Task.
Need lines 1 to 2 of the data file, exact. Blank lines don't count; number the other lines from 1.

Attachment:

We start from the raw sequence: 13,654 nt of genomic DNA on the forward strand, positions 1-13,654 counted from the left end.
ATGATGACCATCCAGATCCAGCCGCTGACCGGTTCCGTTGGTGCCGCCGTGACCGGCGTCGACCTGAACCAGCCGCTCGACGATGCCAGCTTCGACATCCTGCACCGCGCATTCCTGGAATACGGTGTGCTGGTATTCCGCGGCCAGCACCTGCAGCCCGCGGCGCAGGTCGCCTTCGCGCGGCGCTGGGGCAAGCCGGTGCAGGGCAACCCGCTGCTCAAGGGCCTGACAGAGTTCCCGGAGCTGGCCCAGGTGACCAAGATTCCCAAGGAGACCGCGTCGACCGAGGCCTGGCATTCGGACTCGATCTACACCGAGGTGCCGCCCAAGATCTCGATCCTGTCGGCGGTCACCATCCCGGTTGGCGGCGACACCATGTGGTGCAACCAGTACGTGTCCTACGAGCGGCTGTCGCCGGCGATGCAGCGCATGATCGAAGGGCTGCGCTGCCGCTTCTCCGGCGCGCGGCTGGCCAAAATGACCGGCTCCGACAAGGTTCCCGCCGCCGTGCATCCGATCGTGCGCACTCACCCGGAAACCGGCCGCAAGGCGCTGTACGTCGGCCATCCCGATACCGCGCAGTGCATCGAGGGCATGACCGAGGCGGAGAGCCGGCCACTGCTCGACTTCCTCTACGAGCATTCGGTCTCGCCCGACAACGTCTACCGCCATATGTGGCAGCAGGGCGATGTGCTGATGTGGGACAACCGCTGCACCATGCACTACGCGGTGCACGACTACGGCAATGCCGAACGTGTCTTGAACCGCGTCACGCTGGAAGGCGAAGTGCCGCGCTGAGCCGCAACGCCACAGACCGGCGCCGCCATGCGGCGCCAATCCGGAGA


We start from the raw sequence: 13,654 nt of genomic DNA on the forward strand, positions 1-13,654 counted from the left end.
ATGATGACCATCCAGATCCAGCCGCTGACCGGTTCCGTTGGTGCCGCCGTGACCGGCGTCGACCTGAACCAGCCGCTCGACGATGCCAGCTTCGACATCCTGCACCGCGCATTCCTGGAATACGGTGTGCTGGTATTCCGCGGCCAGCACCTGCAGCCCGCGGCGCAGGTCGCCTTCGCGCGGCGCTGGGGCAAGCCGGTGCAGGGCAACCCGCTGCTCAAGGGCCTGACAGAGTTCCCGGAGCTGGCCCAGGTGACCAAGATTCCCAAGGAGACCGCGTCGACCGAGGCCTGGCATTCGGACTCGATCTACACCGAGGTGCCGCCCAAGATCTCGATCCTGTCGGCGGTCACCATCCCGGTTGGCGGCGACACCATGTGGTGCAACCAGTACGTGTCCTACGAGCGGCTGTCGCCGGCGATGCAGCGCATGATCGAAGGGCTGCGCTGCCGCTTCTCCGGCGCGCGGCTGGCCAAAATGACCGGCTCCGACAAGGTTCCCGCCGCCGTGCATCCGATCGTGCGCACTCACCCGGAAACCGGCCGCAAGGCGCTGTACGTCGGCCATCCCGATACCGCGCAGTGCATCGAGGGCATGACCGAGGCGGAGAGCCGGCCACTGCTCGACTTCCTCTACGAGCATTCGGTCTCGCCCGACAACGTCTACCGCCATATGTGGCAGCAGGGCGATGTGCTGATGTGGGACAACCGCTGCACCATGCACTACGCGGTGCACGACTACGGCAATGCCGAACGTGTCTTGAACCGCGTCACGCTGGAAGGCGAAGTGCCGCGCTGAGCCGCAACGCCACAGACCGGCGCCGCCATGCGGCGCCAATCCGGAGA